Cognitive Level and Its Influence on Stubbornness

Cognitive Level and Its Influence on Stubbornness
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The lower an individual's cognitive level, the more stubborn they tend to be.

Many suggest that cognitive level represents the most significant divide among people. Indeed, the more learned individuals are, the more open-minded they become, demonstrating a greater ability to accept new knowledge. Even in desperate circumstances, they can reinvent themselves. Conversely, those with lower cognitive levels tend to be more closed-minded, often displaying stubbornness and an inability to change course until they hit a wall. In essence, one's cognitive level defines their stature in life.

Individuals with lower cognitive levels possess a limited worldview. I once came across a thought-provoking story that illustrates this point: a destitute man, upon his death, asked God why he had been subjected to a life of hardship while others basked in wealth and glory. God responded that he had placed knowledge, skills, beliefs, and opportunities within the man's reach, but he had only seen him walking with his head lowered, focusing on his labor and not noticing the opportunities above him. The man was not only poor in material wealth but, more fundamentally, poor in cognition and vision.

In today's world, a lack of sufficient knowledge can leave one's life riddled with challenges. As a popular saying goes, "A person can never earn more than his level of understanding."

Cognition shapes perspective, and perspective defines one's approach to life. Without expanding your viewpoint, you risk missing many opportunities. As Nietzsche stated, "The limit of our cognition is the limit of our world." The gap between people lies in the small, ever-widening cognitive divide. True success is reserved for those who continually refine their cognition, break boundaries, and grow.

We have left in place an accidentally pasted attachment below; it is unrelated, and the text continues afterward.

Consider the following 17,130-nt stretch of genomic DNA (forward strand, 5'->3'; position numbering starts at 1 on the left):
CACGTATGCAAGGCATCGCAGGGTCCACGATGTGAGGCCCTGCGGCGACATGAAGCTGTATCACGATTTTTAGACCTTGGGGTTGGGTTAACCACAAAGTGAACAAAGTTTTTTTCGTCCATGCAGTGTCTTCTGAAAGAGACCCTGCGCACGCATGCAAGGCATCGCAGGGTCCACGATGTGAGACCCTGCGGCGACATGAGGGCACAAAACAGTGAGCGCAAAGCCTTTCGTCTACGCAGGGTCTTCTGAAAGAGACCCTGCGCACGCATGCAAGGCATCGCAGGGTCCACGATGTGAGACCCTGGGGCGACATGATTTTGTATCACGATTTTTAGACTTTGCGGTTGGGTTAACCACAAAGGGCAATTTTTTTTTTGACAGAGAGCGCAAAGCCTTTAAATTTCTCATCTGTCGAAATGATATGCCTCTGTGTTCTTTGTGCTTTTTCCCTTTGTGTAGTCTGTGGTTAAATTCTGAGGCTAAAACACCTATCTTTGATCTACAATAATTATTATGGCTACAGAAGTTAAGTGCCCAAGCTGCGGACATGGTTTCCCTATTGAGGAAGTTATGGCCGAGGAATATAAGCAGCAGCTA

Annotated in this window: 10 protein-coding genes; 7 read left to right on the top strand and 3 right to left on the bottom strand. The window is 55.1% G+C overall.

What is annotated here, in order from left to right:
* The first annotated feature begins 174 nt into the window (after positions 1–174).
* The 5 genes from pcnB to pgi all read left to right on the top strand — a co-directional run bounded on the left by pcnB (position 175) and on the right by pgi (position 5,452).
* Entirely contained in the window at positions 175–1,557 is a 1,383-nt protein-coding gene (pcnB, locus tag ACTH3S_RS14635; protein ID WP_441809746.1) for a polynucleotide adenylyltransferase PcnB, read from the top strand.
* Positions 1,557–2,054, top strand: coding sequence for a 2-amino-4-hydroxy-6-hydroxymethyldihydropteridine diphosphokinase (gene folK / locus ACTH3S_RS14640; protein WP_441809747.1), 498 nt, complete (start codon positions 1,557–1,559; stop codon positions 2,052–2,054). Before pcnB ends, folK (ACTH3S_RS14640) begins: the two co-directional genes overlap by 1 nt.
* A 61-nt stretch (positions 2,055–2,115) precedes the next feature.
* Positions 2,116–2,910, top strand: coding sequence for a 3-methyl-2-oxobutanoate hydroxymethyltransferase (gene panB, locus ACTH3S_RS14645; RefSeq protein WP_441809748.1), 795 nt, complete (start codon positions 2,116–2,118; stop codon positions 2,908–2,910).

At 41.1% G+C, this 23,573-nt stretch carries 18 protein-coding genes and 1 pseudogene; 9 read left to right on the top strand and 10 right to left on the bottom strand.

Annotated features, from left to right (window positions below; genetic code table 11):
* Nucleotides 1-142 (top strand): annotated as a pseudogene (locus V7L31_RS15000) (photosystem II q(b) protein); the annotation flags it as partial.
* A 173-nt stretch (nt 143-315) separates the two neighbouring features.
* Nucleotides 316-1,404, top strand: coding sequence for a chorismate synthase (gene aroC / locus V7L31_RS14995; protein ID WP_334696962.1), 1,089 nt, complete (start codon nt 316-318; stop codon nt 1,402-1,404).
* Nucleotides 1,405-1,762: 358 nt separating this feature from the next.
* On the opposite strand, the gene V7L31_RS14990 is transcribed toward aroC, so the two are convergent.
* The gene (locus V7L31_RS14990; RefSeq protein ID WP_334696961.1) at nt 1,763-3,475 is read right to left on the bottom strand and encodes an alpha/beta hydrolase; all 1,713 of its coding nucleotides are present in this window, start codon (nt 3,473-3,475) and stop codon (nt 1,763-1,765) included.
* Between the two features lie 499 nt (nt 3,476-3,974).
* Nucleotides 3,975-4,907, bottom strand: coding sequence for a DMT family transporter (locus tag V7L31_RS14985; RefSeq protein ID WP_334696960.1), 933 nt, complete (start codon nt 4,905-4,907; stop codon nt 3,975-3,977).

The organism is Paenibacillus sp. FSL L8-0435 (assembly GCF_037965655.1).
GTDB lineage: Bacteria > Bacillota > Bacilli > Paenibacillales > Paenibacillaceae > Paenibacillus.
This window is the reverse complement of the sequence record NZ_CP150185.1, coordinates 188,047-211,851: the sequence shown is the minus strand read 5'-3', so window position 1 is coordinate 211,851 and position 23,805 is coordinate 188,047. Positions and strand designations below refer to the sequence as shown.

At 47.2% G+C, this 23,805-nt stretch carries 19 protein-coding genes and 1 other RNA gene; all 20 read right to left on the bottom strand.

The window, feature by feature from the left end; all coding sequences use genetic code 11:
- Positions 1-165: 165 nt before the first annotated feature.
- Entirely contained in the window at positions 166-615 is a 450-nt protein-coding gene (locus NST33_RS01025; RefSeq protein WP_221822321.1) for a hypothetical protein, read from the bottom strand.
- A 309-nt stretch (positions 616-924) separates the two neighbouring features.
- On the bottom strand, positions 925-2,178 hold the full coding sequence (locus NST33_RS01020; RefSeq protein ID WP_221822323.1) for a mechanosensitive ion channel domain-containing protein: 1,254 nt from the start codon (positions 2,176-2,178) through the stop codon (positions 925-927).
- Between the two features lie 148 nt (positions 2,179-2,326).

Individuals with lower cognitive levels often exhibit inflexible thinking. This rigidity is a significant obstacle to personal growth. These individuals frequently adhere to their existing viewpoints, failing to understand that there's always more to learn. It's crucial to recognize one's limitations and continuously strive for improvement. If not, one risks getting stuck in a cycle of limited cognition.

A common example is those who remain busy yet poor. Their thinking and cognition focus solely on immediate survival, leaving no room for long-term planning. This lack of foresight stifles potential and deepens poverty. The key to achieving greater success in this era is cognitive breakthrough.

People with lower cognitive levels often lack introspection. As Socrates said, "The only thing I know is that I know nothing." High cognitive individuals tend to embrace humility, maintaining an open-minded, empty cup mentality. This attitude allows them to learn from experiences and grow through reflection. Those who think they know it all often block out the truth, leading to greater ignorance.

If you don't continuously update your knowledge, you'll remain trapped in past experiences, making significant achievements and progress difficult to attain. Introspection takes great wisdom and courage. While self-analysis can be painful, it often leads to transformative growth.

In conclusion, cognition influences our choices, and these choices shape our destiny. Hence, the essence of growth lies in making our cognitive processes more transparent. Keep an open mind, expand your cognitive boundaries, and clear your knowledge blind spots to avoid being confined by the present and to envision a broader world.